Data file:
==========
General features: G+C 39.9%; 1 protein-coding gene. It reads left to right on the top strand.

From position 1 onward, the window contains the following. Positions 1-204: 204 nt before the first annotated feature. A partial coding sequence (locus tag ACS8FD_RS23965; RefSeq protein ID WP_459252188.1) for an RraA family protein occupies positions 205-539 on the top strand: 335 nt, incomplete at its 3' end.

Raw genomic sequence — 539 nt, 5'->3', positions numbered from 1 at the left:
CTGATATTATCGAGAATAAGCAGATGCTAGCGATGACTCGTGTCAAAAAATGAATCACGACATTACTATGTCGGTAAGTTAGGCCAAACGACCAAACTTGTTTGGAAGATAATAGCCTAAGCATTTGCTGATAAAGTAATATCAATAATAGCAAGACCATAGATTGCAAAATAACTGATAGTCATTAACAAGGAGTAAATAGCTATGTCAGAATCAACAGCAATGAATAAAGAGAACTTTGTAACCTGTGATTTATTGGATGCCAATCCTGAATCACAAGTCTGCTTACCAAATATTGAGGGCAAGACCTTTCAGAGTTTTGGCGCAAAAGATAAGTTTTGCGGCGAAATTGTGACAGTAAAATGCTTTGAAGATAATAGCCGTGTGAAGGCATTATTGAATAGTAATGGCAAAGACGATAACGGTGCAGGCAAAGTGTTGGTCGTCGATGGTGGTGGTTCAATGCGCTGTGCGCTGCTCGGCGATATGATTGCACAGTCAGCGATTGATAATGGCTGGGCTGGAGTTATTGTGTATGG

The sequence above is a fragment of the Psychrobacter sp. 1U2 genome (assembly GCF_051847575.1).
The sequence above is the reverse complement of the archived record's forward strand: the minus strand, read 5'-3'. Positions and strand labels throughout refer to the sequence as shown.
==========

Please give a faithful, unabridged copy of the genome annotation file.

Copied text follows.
General features: G+C 39.9%; 1 protein-coding gene. It reads left to right on the top strand.

From position 1 onward, the window contains the following. Positions 1-204: 204 nt before the first annotated feature. A partial coding sequence (locus tag ACS8FD_RS23965; RefSeq protein ID WP_459252188.1) for an RraA family protein occupies positions 205-539 on the top strand: 335 nt, incomplete at its 3' end.

Raw genomic sequence — 539 nt, 5'->3', positions numbered from 1 at the left:
CTGATATTATCGAGAATAAGCAGATGCTAGCGATGACTCGTGTCAAAAAATGAATCACGACATTACTATGTCGGTAAGTTAGGCCAAACGACCAAACTTGTTTGGAAGATAATAGCCTAAGCATTTGCTGATAAAGTAATATCAATAATAGCAAGACCATAGATTGCAAAATAACTGATAGTCATTAACAAGGAGTAAATAGCTATGTCAGAATCAACAGCAATGAATAAAGAGAACTTTGTAACCTGTGATTTATTGGATGCCAATCCTGAATCACAAGTCTGCTTACCAAATATTGAGGGCAAGACCTTTCAGAGTTTTGGCGCAAAAGATAAGTTTTGCGGCGAAATTGTGACAGTAAAATGCTTTGAAGATAATAGCCGTGTGAAGGCATTATTGAATAGTAATGGCAAAGACGATAACGGTGCAGGCAAAGTGTTGGTCGTCGATGGTGGTGGTTCAATGCGCTGTGCGCTGCTCGGCGATATGATTGCACAGTCAGCGATTGATAATGGCTGGGCTGGAGTTATTGTGTATGG

The sequence above is a fragment of the Psychrobacter sp. 1U2 genome (assembly GCF_051847575.1).
The sequence above is the reverse complement of the archived record's forward strand: the minus strand, read 5'-3'. Positions and strand labels throughout refer to the sequence as shown.